Broadband companies have agreed to make it easier for people to change their high-speed net provider.
Changing broadband providers can mean delays
A voluntary Code of Practice has been agreed by 16 of the biggest broadband providers, but does not cover high-speed net through cable.
At the moment, if a customer wants to change providers, it can be a complex, disruptive and lengthy process.
Recent competition between high speed net access providers has seen prices fall, making broadband more attractive.
The Code of Practice was developed by an industry working group and is self-regulatory. About 70% of high-speed net companies have already signed up to it.
"Whilst we all want our customers to stay, we believe there needs to be a proper and seamless process to allow customers to move, should they choose to do so," said Richard Sweet, chair of the working group.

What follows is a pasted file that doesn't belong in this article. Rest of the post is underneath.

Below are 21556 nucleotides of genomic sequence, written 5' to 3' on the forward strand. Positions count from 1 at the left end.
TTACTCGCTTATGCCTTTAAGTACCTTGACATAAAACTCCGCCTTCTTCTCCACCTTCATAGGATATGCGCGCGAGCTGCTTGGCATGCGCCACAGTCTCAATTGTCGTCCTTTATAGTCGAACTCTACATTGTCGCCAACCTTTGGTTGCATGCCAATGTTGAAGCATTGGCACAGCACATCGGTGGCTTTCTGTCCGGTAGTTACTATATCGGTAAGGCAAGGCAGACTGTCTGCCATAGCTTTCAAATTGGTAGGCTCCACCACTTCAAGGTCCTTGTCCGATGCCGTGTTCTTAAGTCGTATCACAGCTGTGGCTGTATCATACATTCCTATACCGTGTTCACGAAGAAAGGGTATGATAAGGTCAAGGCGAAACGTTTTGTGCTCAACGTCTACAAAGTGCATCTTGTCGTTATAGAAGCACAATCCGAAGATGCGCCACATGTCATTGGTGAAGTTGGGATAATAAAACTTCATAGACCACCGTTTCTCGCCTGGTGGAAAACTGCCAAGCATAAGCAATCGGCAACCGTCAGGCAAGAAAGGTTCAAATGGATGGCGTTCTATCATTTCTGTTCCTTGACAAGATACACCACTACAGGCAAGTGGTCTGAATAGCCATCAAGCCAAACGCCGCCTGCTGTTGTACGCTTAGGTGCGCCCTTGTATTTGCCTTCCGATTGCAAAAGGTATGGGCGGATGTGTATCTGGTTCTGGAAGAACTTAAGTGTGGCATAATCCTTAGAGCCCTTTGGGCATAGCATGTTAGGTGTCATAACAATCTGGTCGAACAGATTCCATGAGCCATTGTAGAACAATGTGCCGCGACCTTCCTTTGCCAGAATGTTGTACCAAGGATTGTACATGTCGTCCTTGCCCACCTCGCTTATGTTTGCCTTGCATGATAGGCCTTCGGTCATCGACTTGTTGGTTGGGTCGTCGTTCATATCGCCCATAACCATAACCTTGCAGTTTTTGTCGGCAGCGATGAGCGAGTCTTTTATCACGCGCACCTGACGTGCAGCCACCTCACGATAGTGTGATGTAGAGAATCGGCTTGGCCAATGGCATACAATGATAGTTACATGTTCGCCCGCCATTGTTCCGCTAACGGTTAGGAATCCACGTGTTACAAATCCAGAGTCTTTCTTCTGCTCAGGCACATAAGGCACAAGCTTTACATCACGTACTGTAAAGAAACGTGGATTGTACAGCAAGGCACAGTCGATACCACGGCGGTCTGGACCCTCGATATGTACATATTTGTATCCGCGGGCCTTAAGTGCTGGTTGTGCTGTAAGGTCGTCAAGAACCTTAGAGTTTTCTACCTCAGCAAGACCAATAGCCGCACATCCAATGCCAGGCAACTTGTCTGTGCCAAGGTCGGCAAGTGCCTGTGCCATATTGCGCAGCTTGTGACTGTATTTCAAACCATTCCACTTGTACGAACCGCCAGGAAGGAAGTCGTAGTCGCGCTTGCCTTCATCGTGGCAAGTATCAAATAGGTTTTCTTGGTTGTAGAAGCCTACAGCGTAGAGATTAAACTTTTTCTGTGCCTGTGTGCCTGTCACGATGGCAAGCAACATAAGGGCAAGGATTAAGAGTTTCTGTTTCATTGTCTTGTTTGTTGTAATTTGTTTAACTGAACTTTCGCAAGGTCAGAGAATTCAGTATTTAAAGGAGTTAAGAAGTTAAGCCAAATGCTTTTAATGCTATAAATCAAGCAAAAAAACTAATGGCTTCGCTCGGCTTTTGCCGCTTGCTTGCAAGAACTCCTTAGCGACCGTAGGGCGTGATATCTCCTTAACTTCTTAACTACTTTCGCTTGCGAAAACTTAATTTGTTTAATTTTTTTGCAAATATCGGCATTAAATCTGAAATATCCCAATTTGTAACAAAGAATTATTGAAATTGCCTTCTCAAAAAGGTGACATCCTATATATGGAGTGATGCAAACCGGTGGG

Broadband continues to grow. The Office of National Statistics said 27% of UK net connections were broadband in June.
Broadband analysts say it is currently a "gold rush" for consumers, with competition giving more choice and cheaper deals.
Netplan Internet Solutions
Spitfire Telefonica UK
From Tuesday, anyone wishing to swap broadband companies can ask their existing provider for an authority code.
They then give their new provider the code to prove that they are permitted to swap, with "no strings attached".
The new net provider then arranges with BT Wholesale, who controls the broadband line, for services to be transferred with minimal disruption.
Currently, the code will affect 90% of ADSL (Asymmetric Digital Subscriber Line) connections from BT.